As the recent example demonstrates, this ideology proceeds upon the basis of an exchange of platitudes worthy of the Edwardian drawing-room depicted in Downton Abbey. It is this same mentality which obscures from plain sight the Truth with which the Church has been entrusted. It is reported that the priest in question was formally responsible for priestly formation in a national seminary. If correct, it demonstrates how extensive the reach of this ideology has become within the life of the Church.
In the interests of balance, it should be noted that any self-respecting Christian would not expect to be granted permission to enter in a local synagogue (Shul) and replacing the Cantor (Chazan), begin the prayers with "Crown Him With Many Crowns". Nor would one expect to be granted permission to behave in a similar fashion within a local mosque.
The reason for this is as simple as it is obvious. These venues have been consecrated (i.e. set-aside) for the rites of the Faith which they represent. They are not intended (and would not be used as) a location for general social gathering alone. This is equally true of a Catholic Church. Any doubt in this respect is removed by a cursory examination of the Code of Canon Law.
For those driven to participate in interreligious dialogue, there is seemingly the condition of drawing upon the lexicon of homogeneity. So too, there is the obligation to conduct such dialogue on "neutral ground". That is to say ground which is consistent with the discourse and dialogue of the meeting itself. Whatever the form or detail of such 'dialogue' there is not, and cannot be, any place within the Catholic Church for prayers which deny the person of Christ and the victory of His passion, death and resurrection. This is true irrespective of the form of the prayers in question, or the Faith, creed or belief system from which they are drawn.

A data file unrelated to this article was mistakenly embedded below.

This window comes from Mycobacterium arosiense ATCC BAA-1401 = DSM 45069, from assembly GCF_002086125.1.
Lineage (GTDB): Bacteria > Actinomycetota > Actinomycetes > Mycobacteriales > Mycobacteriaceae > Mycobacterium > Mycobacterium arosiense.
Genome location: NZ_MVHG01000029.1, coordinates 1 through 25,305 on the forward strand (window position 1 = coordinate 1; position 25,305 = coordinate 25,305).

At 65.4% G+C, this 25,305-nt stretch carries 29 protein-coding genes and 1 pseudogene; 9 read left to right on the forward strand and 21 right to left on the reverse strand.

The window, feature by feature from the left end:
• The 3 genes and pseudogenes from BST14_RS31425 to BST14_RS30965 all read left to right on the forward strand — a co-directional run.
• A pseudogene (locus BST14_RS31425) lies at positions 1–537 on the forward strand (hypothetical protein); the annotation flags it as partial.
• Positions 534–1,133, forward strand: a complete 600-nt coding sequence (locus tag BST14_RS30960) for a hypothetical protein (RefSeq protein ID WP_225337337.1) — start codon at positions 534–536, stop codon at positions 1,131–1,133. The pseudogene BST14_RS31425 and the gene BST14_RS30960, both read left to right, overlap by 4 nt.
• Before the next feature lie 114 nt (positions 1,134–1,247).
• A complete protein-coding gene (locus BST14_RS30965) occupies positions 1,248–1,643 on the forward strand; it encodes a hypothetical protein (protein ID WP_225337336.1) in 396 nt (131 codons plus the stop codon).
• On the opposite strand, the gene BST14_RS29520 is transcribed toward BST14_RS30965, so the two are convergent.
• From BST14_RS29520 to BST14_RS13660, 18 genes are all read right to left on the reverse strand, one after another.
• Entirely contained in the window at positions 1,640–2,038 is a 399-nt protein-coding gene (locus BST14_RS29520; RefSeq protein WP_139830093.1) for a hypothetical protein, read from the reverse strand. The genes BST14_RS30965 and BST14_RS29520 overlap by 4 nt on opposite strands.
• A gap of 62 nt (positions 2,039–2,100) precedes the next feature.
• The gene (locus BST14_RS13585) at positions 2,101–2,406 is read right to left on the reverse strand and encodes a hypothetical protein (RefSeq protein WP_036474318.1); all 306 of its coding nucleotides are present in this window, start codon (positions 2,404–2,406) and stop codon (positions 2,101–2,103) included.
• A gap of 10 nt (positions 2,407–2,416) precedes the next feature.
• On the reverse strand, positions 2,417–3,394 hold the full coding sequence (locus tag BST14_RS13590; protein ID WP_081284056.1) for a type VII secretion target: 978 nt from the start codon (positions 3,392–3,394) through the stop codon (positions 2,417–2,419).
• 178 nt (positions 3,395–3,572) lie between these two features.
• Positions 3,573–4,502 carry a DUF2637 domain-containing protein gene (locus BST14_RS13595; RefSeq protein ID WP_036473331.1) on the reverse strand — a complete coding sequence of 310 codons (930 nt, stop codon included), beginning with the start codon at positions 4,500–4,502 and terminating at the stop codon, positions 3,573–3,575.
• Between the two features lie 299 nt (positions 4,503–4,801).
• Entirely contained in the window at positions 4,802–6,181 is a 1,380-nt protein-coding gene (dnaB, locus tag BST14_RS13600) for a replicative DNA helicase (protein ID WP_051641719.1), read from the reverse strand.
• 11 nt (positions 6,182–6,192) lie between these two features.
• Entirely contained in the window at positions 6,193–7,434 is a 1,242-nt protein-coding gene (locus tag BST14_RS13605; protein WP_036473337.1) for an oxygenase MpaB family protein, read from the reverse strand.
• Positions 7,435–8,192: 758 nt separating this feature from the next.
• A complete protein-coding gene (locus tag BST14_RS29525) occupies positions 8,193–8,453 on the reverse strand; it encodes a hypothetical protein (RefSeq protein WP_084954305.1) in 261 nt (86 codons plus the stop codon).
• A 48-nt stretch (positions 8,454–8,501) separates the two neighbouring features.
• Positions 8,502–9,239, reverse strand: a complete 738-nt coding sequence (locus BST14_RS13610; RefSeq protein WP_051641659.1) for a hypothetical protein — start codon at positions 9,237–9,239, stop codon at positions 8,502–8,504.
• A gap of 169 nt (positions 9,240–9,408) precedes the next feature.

For those who consider this basic statement to be contrary to their own ideologies, perhaps they might reflect upon this fundamental and irreplaceable component of the Catholic Creed: the hypostatic union. If the Creed of the Church is not sufficiently persuasive for their purposes, human experience ought to leave them in no doubt of the reality that lasting friendships are founded upon respect and honesty. The absence of either is often terminal to any relationship worthy of the name.
In the words of Pope Benedict:
"The faithful expect only one thing from priests: that they may be specialists in promoting the encounter between man and God."
For those in positions of leadership who consider this statement to be inaccurate, the liturgical season provides more than adequate opportunity for further reflection. After all, respect for other faiths ought not to extend to the abandonment of one's own; especially in the case of one who is charged with the transmission of that faith for the good of souls. As the events recounted between Palm Sunday and Good Friday make clear, our faith is not reducible to notions of popularity. However, it does depend upon an encounter with and acceptance of Jesus who is Truth.
Our Lady, seat of wisdom - pray for us